What we’re all thinking yet don’t like to admit.
Entrepreneurship is the coolest kid in class and you can’t spend much time in the business world without being exposed to it in some shape, way or form.
These days, everyone’s an entrepreneur — including your broke cousin living on your couch reselling cheap electronics on eBay.
Largely seen as a status symbol of people living passionate lives and breaking free of the corporate prison — rarely do the hard truths of entrepreneurship make it to the light.
The truth is most entrepreneurs are dying to tell someone their struggles, yet remain silent for fear of being judged, looking like a fraud or hell, simply self preservation.
In a world of nonstop Instagram I’ll Teach You How To Make Six Figures Instantly it’s important to look at the other side.
In this post, I’ll share 6 secrets most entrepreneurs won’t tell you and how they may help you be realistic with your expectations on your own journey, plus an action step to deal with each.
There’s a sense that they can’t talk about it, that it’s a weakness or a shame or something. (inc. magazine).
How Entrepreneurship Became Cool
I’ve always felt the entrepreneurship label should be earned, not self annointed.
Meaning, if someone wants to introduce me as an entrepreneur, that’s cool — but even after launching my brick and mortar fitness business, it felt odd to call myself an entrepreneur.
There’s no secret the rise of entrepreneurship has been meteoric since the 70’s — according to the Kauffman Foundation, an entrepreneurship nonprofit, every month of the year welcomes 530,000 new business owners.
I remember the day I forced myself to get fired from my corporate job because I simply didn’t have the balls to face the music if I had quit…
And damn, that felt amazing — free, abundant and just the right of exhilarating liberation.
And that’s fantastic, in so many ways — for people’s creativity, fulfillment and our economy.
As awesome as it all is, here’s what’s really happening.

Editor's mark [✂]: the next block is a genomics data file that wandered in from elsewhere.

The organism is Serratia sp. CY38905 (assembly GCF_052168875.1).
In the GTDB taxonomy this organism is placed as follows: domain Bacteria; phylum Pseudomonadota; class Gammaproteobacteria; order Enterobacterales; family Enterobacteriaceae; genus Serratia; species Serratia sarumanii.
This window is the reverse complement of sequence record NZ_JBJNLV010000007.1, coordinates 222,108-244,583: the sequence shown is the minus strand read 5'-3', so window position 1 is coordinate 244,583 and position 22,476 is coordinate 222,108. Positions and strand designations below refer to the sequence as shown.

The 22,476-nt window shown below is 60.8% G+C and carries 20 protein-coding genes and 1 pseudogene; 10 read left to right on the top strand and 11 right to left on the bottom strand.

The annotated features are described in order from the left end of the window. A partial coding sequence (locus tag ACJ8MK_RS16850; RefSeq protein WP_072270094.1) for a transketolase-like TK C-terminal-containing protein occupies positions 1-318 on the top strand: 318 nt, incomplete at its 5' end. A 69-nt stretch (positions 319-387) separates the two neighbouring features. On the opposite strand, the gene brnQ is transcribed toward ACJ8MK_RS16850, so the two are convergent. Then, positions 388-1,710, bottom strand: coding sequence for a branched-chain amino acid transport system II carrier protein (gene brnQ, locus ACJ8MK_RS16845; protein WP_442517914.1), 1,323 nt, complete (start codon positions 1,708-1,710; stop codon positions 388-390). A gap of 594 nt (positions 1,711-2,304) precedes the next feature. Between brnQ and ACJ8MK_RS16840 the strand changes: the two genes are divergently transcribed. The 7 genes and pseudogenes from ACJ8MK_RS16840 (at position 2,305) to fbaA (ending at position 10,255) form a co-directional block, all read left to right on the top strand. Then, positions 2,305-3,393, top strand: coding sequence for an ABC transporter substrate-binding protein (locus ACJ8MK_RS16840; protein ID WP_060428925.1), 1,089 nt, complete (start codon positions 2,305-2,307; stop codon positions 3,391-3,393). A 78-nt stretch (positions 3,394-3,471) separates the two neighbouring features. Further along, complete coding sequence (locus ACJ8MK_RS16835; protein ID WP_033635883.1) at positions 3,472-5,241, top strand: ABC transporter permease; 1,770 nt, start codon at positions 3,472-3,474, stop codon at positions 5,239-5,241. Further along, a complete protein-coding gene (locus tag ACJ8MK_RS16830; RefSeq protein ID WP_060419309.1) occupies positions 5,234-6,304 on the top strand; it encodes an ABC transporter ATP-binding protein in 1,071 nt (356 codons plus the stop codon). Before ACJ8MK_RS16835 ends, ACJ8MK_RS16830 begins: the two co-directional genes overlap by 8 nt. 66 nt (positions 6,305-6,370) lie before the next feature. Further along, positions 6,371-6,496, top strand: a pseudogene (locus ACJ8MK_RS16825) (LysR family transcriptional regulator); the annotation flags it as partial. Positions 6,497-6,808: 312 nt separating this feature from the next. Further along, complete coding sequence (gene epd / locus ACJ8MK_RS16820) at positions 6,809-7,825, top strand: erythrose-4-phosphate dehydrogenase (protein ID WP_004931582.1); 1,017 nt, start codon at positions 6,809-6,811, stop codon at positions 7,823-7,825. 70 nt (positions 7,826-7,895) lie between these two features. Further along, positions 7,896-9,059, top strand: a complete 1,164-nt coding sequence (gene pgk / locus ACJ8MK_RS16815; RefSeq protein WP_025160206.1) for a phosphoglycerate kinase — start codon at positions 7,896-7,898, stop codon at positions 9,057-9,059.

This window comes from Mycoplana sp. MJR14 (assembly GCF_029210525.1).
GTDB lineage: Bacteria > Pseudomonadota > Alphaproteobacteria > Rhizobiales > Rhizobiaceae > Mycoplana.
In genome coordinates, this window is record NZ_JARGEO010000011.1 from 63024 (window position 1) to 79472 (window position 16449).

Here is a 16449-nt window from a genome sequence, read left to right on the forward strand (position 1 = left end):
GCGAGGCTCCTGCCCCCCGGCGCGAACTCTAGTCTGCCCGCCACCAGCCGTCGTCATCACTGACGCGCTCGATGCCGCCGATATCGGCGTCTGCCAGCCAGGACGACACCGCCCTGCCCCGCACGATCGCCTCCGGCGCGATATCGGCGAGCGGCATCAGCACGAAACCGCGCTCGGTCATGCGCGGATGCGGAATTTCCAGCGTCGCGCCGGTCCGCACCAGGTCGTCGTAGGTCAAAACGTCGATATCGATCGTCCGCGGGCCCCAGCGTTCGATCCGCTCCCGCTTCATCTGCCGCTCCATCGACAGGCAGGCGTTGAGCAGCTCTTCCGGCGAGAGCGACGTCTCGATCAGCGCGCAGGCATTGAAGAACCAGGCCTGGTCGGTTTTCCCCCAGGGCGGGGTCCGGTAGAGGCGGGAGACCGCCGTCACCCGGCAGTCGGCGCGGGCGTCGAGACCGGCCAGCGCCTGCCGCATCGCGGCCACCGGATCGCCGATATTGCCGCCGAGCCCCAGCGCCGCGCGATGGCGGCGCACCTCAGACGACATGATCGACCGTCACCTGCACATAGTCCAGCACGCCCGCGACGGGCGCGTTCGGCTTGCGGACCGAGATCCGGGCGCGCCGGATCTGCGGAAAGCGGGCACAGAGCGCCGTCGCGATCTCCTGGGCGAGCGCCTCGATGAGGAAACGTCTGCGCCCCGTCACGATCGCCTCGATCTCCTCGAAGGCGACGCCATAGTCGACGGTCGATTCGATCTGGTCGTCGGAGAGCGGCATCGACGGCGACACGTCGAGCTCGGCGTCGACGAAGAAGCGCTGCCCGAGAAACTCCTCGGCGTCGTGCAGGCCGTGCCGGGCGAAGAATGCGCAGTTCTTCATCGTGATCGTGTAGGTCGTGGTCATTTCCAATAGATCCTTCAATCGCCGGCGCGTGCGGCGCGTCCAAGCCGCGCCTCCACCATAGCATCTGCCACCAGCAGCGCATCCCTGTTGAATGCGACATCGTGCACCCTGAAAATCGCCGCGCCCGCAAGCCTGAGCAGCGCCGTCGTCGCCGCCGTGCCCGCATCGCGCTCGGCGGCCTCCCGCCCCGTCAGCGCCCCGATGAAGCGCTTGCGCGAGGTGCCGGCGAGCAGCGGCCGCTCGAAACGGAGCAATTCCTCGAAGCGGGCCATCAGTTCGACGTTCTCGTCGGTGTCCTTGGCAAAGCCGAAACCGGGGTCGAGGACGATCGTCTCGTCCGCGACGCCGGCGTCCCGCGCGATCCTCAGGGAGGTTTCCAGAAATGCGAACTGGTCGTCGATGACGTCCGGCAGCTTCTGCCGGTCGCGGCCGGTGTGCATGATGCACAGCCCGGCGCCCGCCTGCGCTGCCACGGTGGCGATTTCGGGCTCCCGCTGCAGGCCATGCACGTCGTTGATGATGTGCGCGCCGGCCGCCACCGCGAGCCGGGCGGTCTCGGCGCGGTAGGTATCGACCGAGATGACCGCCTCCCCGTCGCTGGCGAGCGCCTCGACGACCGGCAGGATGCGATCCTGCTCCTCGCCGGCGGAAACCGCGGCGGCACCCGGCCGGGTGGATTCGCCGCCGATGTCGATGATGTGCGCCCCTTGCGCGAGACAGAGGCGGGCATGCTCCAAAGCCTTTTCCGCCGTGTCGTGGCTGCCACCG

We’re On A Nonstop Rollercoaster
Entrepreneurs base a lot of their self worth on the current state of their business, which is always fluctuating.
This happens at a micro and micro level — meaning, day to day fluctuations have a severe impact on our moods, emotions and how we feel about ourselves.
Brad Hart, investor and strategist, explains:
One day you’re king kong, next you’re one of those kong chew toys. One day you’re the windshield, the next you’re the bug.
Since emotional states are highly transient to begin with, coupled with the fact that a new, urgent problem can come up at any moment — many of those who surround entrepreneurs can can fall victim to these never ending emotional storms.
Sometimes, when you’re deciding on filling your gas tank or grabbing food the rest of the day — you don’t know whether to cry or laugh.
Asking an entrepreneur how their day is going is a truly loaded question and we’re conditioned to tell others we’re fine — many times, because we feel they won’t even understand.
Furthermore, it’s almost as if we don’t want to rock that boat — I’ve always wondered if it’s fair to even do so.
Tim Askew, a CEO who wrote the article “The Peculiar Loneliness of Entrepreneurship” expands:
ACTION STEP: If you’re experiencing rollercoaster emotions, start to take planned breaks to separate yourself from your business in your daily and weekly schedule.
We Can Never Truly Shut Our Minds Off
Idid my best, I truly did…meditation, fitness, walks in nature — yet it never fully worked.
Hell, I even spent an hour a week in a sensory deprivation tank, floating in tens of thousands of pounds of epsom salt in a futuristic, egg shaped bathtub.
As entrepreneurs, especially those who run teams and have full time employees whose livelihood depends on them, it’s a 24 hour mental whirlwind.
Our minds are always thinking…
What if our sales drop and I can’t make payroll?
What if we lose our biggest client and we’re late on rent?
What if a competitor opens up a few feet away or Facebook changes the algorithm?
It’s an exhausting process that can eat away at your mental and physical energy every single day.
I asked my buddy Kolby Kay, who runs The Healthy Primate and seems to launch a new business every week, to describe a typical day:
Scared, angry, frustrated, excited, happy, anxious — that’s all before lunch. This is hard and you have to know going in that you are going to be broke, tired, hungry and alone.
Yet when it all clicks and you can help someone, build something and make your first dollar — that entrepreneurial high carries you, at least past lunch.
We Often Question It All
Inclosed doors conversations with almost any creator I know, they question what they’re doing all the time.
Especially those who have their back up against the wall or in the startup phase where belief is the only thing driving you forward, the doubts are ever present.
This questioning can wreak havoc on you for countless reasons, including feelings of being labeled a failure or not as dedicated to your craft as you’d like others to think.